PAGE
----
The association between cardiopulmonary exercise testing and postoperative outcomes in patients with lung cancer undergoing lung resection surgery: A systematic review and meta-analysis.

Arbee-Kalidas N;  University of the Witwatersrand, Johannesburg, South Africa
Moutlana HJ; Moodley Y; Kebalepile MM; Motshabi Chakane P

PLoS ONE [Electronic Resource]. 18(12):e0295430, 2023

BACKGROUND: Exercise capacity should be determined in all patients
undergoing lung resection for lung cancer surgery and cardiopulmonary
exercise testing (CPET) remains the gold standard. The purpose of this
study was to investigate associations between preoperative CPET and
postoperative outcomes in patients undergoing lung resection surgery for
lung cancer through a review of the existing literature.
METHODS: A search was conducted on PubMed, Scopus, Cochrane Library and
CINAHL from inception until December 2022. Studies investigating
associations between preoperative CPET and postoperative outcomes were
included. Risk of bias was assessed using the QUIPS tool. A random effect
model meta-analysis was performed. I2 > 40% indicated a high level of
RESULTS: Thirty-seven studies were included with 6450 patients.
Twenty-eight studies had low risk of bias. [Formula: see text] peak is the
oxygen consumption at peak exercise and serves as a marker of
cardiopulmonary fitness. Higher estimates of [Formula: see text] peak,
measured and as a percentagege of predicted, showed significant
associations with a lower risk of mortality [MD: 3.66, 95% CI: 0.88; 6.43
and MD: 16.49, 95% CI: 6.92; 26.07] and fewer complications [MD: 2.06, 95%
CI: 1.12; 3.00 and MD: 9.82, 95% CI: 5.88; 13.76]. Using a previously
defined cutoff value of > 15mL/kg/min for [Formula: see text] peak, showed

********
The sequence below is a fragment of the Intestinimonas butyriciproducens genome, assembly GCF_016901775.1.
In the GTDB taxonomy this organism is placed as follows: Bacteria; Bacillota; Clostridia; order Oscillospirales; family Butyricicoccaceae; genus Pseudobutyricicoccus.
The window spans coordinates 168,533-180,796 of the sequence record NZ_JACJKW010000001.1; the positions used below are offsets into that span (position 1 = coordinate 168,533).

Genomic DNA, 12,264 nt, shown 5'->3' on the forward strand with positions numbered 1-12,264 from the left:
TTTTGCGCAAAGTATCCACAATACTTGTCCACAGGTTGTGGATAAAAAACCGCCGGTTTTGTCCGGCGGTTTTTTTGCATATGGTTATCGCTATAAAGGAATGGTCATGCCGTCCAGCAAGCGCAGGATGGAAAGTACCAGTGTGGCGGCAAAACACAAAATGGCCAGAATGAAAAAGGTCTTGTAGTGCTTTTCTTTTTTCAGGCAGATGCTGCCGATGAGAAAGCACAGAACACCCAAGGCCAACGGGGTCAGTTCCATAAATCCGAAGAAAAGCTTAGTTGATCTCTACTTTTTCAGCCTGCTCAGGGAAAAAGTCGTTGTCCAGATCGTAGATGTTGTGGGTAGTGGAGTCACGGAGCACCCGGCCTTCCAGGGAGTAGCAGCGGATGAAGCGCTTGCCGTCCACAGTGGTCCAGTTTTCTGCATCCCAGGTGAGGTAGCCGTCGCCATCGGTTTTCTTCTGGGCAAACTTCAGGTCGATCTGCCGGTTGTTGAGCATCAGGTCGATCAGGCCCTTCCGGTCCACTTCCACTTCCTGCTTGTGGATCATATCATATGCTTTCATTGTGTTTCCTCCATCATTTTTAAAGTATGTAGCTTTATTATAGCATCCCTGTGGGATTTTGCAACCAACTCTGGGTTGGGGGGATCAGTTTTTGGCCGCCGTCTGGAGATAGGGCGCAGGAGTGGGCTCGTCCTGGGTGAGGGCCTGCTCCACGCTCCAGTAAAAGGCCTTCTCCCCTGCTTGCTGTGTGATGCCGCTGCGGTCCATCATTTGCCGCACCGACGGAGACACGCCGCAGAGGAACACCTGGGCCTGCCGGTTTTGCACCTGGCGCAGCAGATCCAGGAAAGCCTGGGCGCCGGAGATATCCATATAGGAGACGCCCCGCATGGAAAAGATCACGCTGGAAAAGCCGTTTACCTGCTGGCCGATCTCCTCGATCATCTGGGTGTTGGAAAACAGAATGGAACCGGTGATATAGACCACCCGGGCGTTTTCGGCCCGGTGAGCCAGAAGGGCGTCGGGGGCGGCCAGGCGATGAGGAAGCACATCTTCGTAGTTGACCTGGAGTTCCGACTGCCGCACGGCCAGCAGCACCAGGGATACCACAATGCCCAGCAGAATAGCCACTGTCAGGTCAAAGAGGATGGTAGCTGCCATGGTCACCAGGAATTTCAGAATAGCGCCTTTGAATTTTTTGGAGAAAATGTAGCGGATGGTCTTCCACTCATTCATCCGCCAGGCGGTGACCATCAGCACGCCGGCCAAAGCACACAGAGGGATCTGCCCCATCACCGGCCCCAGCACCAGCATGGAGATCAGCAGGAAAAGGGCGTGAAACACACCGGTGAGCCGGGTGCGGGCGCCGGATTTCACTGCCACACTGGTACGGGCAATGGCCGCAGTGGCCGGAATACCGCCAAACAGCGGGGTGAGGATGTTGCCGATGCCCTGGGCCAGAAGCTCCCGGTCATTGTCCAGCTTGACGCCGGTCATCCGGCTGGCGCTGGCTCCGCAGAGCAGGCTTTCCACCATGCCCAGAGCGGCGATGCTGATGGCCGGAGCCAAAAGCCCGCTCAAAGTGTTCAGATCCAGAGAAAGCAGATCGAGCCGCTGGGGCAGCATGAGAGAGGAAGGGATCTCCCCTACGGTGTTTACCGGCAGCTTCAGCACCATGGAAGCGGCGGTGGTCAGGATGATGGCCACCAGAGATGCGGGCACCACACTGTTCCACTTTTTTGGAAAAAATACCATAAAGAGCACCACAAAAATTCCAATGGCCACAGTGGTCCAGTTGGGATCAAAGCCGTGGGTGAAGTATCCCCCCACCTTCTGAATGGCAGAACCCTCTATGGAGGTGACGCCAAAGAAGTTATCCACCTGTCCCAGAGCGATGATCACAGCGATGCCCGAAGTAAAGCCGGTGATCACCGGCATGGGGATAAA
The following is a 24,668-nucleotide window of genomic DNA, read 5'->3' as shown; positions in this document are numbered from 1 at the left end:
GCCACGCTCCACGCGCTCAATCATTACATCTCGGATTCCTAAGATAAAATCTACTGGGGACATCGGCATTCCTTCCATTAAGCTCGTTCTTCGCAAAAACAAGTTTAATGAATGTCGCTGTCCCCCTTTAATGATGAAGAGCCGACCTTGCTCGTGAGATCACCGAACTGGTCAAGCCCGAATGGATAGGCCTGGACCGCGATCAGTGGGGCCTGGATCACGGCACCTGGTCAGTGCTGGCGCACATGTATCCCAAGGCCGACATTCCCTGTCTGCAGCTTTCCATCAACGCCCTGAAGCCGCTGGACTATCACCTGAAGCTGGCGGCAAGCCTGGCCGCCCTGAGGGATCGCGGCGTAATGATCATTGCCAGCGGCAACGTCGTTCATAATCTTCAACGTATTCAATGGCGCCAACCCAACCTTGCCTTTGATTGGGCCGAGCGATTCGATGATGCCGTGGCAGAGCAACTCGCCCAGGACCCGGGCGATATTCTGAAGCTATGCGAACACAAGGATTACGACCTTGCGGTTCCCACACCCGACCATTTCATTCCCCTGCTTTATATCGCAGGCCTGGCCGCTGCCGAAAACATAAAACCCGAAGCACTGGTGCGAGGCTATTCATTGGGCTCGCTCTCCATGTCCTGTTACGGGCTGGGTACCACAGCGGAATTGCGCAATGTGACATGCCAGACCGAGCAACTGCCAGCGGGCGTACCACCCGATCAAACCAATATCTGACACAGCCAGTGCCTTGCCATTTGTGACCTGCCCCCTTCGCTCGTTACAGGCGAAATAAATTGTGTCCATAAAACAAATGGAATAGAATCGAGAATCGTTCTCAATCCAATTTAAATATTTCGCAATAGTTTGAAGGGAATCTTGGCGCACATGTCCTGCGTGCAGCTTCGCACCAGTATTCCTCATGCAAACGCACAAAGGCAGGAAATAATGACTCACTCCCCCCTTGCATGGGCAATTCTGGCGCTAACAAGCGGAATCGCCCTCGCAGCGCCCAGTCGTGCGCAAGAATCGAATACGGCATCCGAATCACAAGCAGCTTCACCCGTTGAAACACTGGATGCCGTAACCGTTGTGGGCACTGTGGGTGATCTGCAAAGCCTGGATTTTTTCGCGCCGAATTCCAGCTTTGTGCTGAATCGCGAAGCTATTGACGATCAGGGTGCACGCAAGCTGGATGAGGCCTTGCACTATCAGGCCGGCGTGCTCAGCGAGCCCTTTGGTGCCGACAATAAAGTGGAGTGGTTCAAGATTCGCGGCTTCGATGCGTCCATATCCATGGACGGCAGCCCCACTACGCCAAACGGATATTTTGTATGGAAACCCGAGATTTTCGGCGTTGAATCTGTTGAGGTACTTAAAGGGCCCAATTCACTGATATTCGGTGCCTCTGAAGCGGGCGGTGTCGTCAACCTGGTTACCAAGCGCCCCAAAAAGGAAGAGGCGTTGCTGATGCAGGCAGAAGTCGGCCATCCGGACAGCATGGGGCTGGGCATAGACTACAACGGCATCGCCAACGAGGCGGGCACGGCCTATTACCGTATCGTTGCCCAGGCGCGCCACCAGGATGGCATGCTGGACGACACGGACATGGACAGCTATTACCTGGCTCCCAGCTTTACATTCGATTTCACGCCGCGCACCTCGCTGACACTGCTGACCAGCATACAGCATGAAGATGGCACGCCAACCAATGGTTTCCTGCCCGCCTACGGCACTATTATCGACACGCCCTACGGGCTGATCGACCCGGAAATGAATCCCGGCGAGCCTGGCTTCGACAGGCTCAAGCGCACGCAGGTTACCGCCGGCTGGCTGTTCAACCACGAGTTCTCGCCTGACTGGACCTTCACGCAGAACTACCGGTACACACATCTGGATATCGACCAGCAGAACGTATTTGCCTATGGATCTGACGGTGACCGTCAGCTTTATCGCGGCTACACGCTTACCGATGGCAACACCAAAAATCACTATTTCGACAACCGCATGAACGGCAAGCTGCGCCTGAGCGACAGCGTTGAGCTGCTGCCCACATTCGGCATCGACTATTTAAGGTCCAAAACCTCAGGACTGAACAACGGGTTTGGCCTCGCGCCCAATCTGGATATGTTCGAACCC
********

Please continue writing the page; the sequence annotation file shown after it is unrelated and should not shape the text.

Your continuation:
evidence of decreased odds of mortality [OR: 0.55, 95% CI: 0.28-0.81] and
but not decreased odds of postoperative morbidity [OR: 0.82, 95% CI:
0.64-1.00]. There was no relationship between [Formula: see text] slope,
which depicts ventilatory efficiency, with mortality [MD: -9.60, 95% CI:
-27.74; 8.54] however, patients without postoperative complications had a
lower preoperative [Formula: see text] [MD: -2.36, 95% CI: -3.01; -1.71].
Exercise load and anaerobic threshold did not correlate with morbidity or
mortality. There was significant heterogeneity between studies.
CONCLUSIONS: Estimates of cardiopulmonary fitness as evidenced by higher
[Formula: see text] peak, measured and as a percentage of predicted, were
associated with decreased morbidity and mortality. A cutoff value of
[Formula: see text] peak > 15mL/kg/min was consistent with improved
survival but not with fewer complications. Ventilatory efficiency was
associated with decreased postoperative morbidity but not with improved
survival. The heterogeneity in literature could be remedied with large
scale, prospective, blinded, standardised research to improve preoperative
risk stratification in patients with lung cancer scheduled for lung
resection surgery.